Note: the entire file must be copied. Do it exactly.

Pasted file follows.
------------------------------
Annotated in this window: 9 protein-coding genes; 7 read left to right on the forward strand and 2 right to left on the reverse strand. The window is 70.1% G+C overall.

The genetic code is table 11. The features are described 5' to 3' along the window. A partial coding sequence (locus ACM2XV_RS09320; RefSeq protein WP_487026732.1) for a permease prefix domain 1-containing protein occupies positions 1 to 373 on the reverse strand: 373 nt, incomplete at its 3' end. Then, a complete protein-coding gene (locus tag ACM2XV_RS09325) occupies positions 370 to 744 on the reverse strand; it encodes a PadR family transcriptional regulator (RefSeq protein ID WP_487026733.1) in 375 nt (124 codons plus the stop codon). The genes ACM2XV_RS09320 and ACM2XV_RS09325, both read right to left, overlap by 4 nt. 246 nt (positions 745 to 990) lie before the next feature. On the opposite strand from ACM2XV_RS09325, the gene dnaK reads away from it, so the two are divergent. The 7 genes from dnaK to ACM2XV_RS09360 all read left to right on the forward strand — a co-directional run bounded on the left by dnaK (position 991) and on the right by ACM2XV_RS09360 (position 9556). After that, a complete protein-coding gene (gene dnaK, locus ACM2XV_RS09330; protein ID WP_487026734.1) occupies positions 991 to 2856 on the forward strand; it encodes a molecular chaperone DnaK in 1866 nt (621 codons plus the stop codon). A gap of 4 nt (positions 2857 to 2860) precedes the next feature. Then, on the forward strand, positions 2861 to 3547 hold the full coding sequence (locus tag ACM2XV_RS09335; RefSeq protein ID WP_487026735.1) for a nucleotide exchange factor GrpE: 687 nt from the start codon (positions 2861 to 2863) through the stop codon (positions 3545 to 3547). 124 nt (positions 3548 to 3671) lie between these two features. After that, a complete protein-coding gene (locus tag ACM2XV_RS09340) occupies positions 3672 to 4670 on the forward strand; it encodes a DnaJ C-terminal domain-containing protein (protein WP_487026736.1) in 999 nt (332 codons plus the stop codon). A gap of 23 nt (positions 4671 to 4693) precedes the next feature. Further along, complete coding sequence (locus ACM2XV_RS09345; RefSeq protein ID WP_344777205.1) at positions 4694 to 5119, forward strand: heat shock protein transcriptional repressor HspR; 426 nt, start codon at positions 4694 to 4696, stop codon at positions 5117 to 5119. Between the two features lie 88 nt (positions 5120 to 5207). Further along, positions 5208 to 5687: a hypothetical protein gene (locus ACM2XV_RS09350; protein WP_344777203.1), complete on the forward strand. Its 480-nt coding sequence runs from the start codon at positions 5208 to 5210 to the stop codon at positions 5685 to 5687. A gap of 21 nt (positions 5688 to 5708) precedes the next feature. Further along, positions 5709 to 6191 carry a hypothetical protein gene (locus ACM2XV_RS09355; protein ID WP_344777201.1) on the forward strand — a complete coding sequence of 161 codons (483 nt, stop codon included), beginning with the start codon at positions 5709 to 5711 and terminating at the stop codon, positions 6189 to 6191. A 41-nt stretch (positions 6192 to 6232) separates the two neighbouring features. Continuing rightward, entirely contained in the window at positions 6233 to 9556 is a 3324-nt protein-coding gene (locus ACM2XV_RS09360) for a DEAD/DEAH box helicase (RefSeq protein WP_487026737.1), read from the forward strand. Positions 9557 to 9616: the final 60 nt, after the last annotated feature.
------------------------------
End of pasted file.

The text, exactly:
Annotated in this window: 9 protein-coding genes; 7 read left to right on the forward strand and 2 right to left on the reverse strand. The window is 70.1% G+C overall.

The genetic code is table 11. The features are described 5' to 3' along the window. A partial coding sequence (locus ACM2XV_RS09320; RefSeq protein WP_487026732.1) for a permease prefix domain 1-containing protein occupies positions 1 to 373 on the reverse strand: 373 nt, incomplete at its 3' end. Then, a complete protein-coding gene (locus tag ACM2XV_RS09325) occupies positions 370 to 744 on the reverse strand; it encodes a PadR family transcriptional regulator (RefSeq protein ID WP_487026733.1) in 375 nt (124 codons plus the stop codon). The genes ACM2XV_RS09320 and ACM2XV_RS09325, both read right to left, overlap by 4 nt. 246 nt (positions 745 to 990) lie before the next feature. On the opposite strand from ACM2XV_RS09325, the gene dnaK reads away from it, so the two are divergent. The 7 genes from dnaK to ACM2XV_RS09360 all read left to right on the forward strand — a co-directional run bounded on the left by dnaK (position 991) and on the right by ACM2XV_RS09360 (position 9556). After that, a complete protein-coding gene (gene dnaK, locus ACM2XV_RS09330; protein ID WP_487026734.1) occupies positions 991 to 2856 on the forward strand; it encodes a molecular chaperone DnaK in 1866 nt (621 codons plus the stop codon). A gap of 4 nt (positions 2857 to 2860) precedes the next feature. Then, on the forward strand, positions 2861 to 3547 hold the full coding sequence (locus tag ACM2XV_RS09335; RefSeq protein ID WP_487026735.1) for a nucleotide exchange factor GrpE: 687 nt from the start codon (positions 2861 to 2863) through the stop codon (positions 3545 to 3547). 124 nt (positions 3548 to 3671) lie between these two features. After that, a complete protein-coding gene (locus tag ACM2XV_RS09340) occupies positions 3672 to 4670 on the forward strand; it encodes a DnaJ C-terminal domain-containing protein (protein WP_487026736.1) in 999 nt (332 codons plus the stop codon). A gap of 23 nt (positions 4671 to 4693) precedes the next feature. Further along, complete coding sequence (locus ACM2XV_RS09345; RefSeq protein ID WP_344777205.1) at positions 4694 to 5119, forward strand: heat shock protein transcriptional repressor HspR; 426 nt, start codon at positions 4694 to 4696, stop codon at positions 5117 to 5119. Between the two features lie 88 nt (positions 5120 to 5207). Further along, positions 5208 to 5687: a hypothetical protein gene (locus ACM2XV_RS09350; protein WP_344777203.1), complete on the forward strand. Its 480-nt coding sequence runs from the start codon at positions 5208 to 5210 to the stop codon at positions 5685 to 5687. A gap of 21 nt (positions 5688 to 5708) precedes the next feature. Further along, positions 5709 to 6191 carry a hypothetical protein gene (locus ACM2XV_RS09355; protein ID WP_344777201.1) on the forward strand — a complete coding sequence of 161 codons (483 nt, stop codon included), beginning with the start codon at positions 5709 to 5711 and terminating at the stop codon, positions 6189 to 6191. A 41-nt stretch (positions 6192 to 6232) separates the two neighbouring features. Continuing rightward, entirely contained in the window at positions 6233 to 9556 is a 3324-nt protein-coding gene (locus ACM2XV_RS09360) for a DEAD/DEAH box helicase (RefSeq protein WP_487026737.1), read from the forward strand. Positions 9557 to 9616: the final 60 nt, after the last annotated feature.